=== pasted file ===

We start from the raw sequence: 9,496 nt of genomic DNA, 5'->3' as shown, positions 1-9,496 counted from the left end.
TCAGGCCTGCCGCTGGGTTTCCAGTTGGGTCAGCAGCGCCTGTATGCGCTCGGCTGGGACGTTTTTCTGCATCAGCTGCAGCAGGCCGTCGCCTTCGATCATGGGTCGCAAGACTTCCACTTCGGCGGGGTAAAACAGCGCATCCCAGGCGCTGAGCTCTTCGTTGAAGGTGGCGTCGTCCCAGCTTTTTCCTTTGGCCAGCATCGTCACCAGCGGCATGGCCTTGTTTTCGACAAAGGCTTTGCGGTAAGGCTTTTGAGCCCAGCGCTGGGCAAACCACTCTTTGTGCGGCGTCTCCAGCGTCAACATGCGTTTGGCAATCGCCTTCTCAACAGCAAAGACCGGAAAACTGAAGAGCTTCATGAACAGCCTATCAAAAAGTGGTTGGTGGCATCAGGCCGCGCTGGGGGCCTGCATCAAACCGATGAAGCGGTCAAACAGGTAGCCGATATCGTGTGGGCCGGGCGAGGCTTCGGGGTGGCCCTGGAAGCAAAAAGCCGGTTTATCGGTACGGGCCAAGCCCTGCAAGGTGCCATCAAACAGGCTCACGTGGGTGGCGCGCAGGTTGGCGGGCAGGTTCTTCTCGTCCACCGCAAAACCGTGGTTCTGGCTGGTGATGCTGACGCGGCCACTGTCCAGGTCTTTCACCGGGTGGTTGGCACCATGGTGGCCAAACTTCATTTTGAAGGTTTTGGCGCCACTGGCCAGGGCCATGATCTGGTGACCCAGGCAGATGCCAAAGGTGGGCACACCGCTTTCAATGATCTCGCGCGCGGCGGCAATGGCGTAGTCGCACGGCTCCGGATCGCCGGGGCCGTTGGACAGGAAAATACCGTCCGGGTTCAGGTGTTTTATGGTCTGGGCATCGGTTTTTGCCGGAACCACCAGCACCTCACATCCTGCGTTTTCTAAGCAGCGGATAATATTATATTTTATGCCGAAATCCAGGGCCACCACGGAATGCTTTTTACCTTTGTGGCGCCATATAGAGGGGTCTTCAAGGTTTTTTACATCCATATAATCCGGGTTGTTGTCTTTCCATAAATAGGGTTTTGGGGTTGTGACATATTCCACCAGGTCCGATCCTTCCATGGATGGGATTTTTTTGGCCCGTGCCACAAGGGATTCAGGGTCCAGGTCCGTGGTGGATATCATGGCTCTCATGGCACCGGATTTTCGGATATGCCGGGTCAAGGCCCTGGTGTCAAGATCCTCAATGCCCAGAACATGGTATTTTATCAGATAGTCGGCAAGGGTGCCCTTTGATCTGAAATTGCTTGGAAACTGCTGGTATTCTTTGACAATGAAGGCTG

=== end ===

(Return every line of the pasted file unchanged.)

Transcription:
We start from the raw sequence: 9,496 nt of genomic DNA, 5'->3' as shown, positions 1-9,496 counted from the left end.
TCAGGCCTGCCGCTGGGTTTCCAGTTGGGTCAGCAGCGCCTGTATGCGCTCGGCTGGGACGTTTTTCTGCATCAGCTGCAGCAGGCCGTCGCCTTCGATCATGGGTCGCAAGACTTCCACTTCGGCGGGGTAAAACAGCGCATCCCAGGCGCTGAGCTCTTCGTTGAAGGTGGCGTCGTCCCAGCTTTTTCCTTTGGCCAGCATCGTCACCAGCGGCATGGCCTTGTTTTCGACAAAGGCTTTGCGGTAAGGCTTTTGAGCCCAGCGCTGGGCAAACCACTCTTTGTGCGGCGTCTCCAGCGTCAACATGCGTTTGGCAATCGCCTTCTCAACAGCAAAGACCGGAAAACTGAAGAGCTTCATGAACAGCCTATCAAAAAGTGGTTGGTGGCATCAGGCCGCGCTGGGGGCCTGCATCAAACCGATGAAGCGGTCAAACAGGTAGCCGATATCGTGTGGGCCGGGCGAGGCTTCGGGGTGGCCCTGGAAGCAAAAAGCCGGTTTATCGGTACGGGCCAAGCCCTGCAAGGTGCCATCAAACAGGCTCACGTGGGTGGCGCGCAGGTTGGCGGGCAGGTTCTTCTCGTCCACCGCAAAACCGTGGTTCTGGCTGGTGATGCTGACGCGGCCACTGTCCAGGTCTTTCACCGGGTGGTTGGCACCATGGTGGCCAAACTTCATTTTGAAGGTTTTGGCGCCACTGGCCAGGGCCATGATCTGGTGACCCAGGCAGATGCCAAAGGTGGGCACACCGCTTTCAATGATCTCGCGCGCGGCGGCAATGGCGTAGTCGCACGGCTCCGGATCGCCGGGGCCGTTGGACAGGAAAATACCGTCCGGGTTCAGGTGTTTTATGGTCTGGGCATCGGTTTTTGCCGGAACCACCAGCACCTCACATCCTGCGTTTTCTAAGCAGCGGATAATATTATATTTTATGCCGAAATCCAGGGCCACCACGGAATGCTTTTTACCTTTGTGGCGCCATATAGAGGGGTCTTCAAGGTTTTTTACATCCATATAATCCGGGTTGTTGTCTTTCCATAAATAGGGTTTTGGGGTTGTGACATATTCCACCAGGTCCGATCCTTCCATGGATGGGATTTTTTTGGCCCGTGCCACAAGGGATTCAGGGTCCAGGTCCGTGGTGGATATCATGGCTCTCATGGCACCGGATTTTCGGATATGCCGGGTCAAGGCCCTGGTGTCAAGATCCTCAATGCCCAGAACATGGTATTTTATCAGATAGTCGGCAAGGGTGCCCTTTGATCTGAAATTGCTTGGAAACTGCTGGTATTCTTTGACAATGAAGGCTG